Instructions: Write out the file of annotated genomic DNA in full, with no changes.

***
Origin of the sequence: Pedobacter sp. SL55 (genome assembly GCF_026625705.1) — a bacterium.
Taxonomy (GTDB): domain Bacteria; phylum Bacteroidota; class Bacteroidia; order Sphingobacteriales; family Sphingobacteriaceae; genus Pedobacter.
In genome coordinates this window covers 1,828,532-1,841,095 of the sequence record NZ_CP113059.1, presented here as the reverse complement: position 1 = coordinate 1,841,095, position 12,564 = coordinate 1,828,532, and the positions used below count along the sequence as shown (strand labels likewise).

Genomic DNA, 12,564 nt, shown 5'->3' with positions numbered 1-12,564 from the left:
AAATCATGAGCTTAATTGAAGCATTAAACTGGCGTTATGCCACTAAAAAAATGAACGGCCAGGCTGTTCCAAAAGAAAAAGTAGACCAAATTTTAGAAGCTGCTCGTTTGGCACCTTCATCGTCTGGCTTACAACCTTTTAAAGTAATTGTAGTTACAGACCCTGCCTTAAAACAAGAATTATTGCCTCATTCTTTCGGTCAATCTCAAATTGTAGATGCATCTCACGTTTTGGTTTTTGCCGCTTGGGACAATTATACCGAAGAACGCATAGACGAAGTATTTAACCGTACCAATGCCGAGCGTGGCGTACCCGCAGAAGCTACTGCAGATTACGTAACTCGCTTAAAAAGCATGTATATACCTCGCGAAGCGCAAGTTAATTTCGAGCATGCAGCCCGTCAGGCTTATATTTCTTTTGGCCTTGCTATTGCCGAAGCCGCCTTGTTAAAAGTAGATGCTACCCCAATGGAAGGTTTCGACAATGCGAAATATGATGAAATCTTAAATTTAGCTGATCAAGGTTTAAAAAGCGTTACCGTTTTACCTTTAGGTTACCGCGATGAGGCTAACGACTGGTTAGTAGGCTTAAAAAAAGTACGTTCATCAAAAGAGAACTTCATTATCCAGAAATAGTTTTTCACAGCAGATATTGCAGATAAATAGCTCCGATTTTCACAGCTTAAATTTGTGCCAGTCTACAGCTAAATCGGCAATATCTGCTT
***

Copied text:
Origin of the sequence: Pedobacter sp. SL55 (genome assembly GCF_026625705.1) — a bacterium.
Taxonomy (GTDB): domain Bacteria; phylum Bacteroidota; class Bacteroidia; order Sphingobacteriales; family Sphingobacteriaceae; genus Pedobacter.
In genome coordinates this window covers 1,828,532-1,841,095 of the sequence record NZ_CP113059.1, presented here as the reverse complement: position 1 = coordinate 1,841,095, position 12,564 = coordinate 1,828,532, and the positions used below count along the sequence as shown (strand labels likewise).

Genomic DNA, 12,564 nt, shown 5'->3' with positions numbered 1-12,564 from the left:
AAATCATGAGCTTAATTGAAGCATTAAACTGGCGTTATGCCACTAAAAAAATGAACGGCCAGGCTGTTCCAAAAGAAAAAGTAGACCAAATTTTAGAAGCTGCTCGTTTGGCACCTTCATCGTCTGGCTTACAACCTTTTAAAGTAATTGTAGTTACAGACCCTGCCTTAAAACAAGAATTATTGCCTCATTCTTTCGGTCAATCTCAAATTGTAGATGCATCTCACGTTTTGGTTTTTGCCGCTTGGGACAATTATACCGAAGAACGCATAGACGAAGTATTTAACCGTACCAATGCCGAGCGTGGCGTACCCGCAGAAGCTACTGCAGATTACGTAACTCGCTTAAAAAGCATGTATATACCTCGCGAAGCGCAAGTTAATTTCGAGCATGCAGCCCGTCAGGCTTATATTTCTTTTGGCCTTGCTATTGCCGAAGCCGCCTTGTTAAAAGTAGATGCTACCCCAATGGAAGGTTTCGACAATGCGAAATATGATGAAATCTTAAATTTAGCTGATCAAGGTTTAAAAAGCGTTACCGTTTTACCTTTAGGTTACCGCGATGAGGCTAACGACTGGTTAGTAGGCTTAAAAAAAGTACGTTCATCAAAAGAGAACTTCATTATCCAGAAATAGTTTTTCACAGCAGATATTGCAGATAAATAGCTCCGATTTTCACAGCTTAAATTTGTGCCAGTCTACAGCTAAATCGGCAATATCTGCTT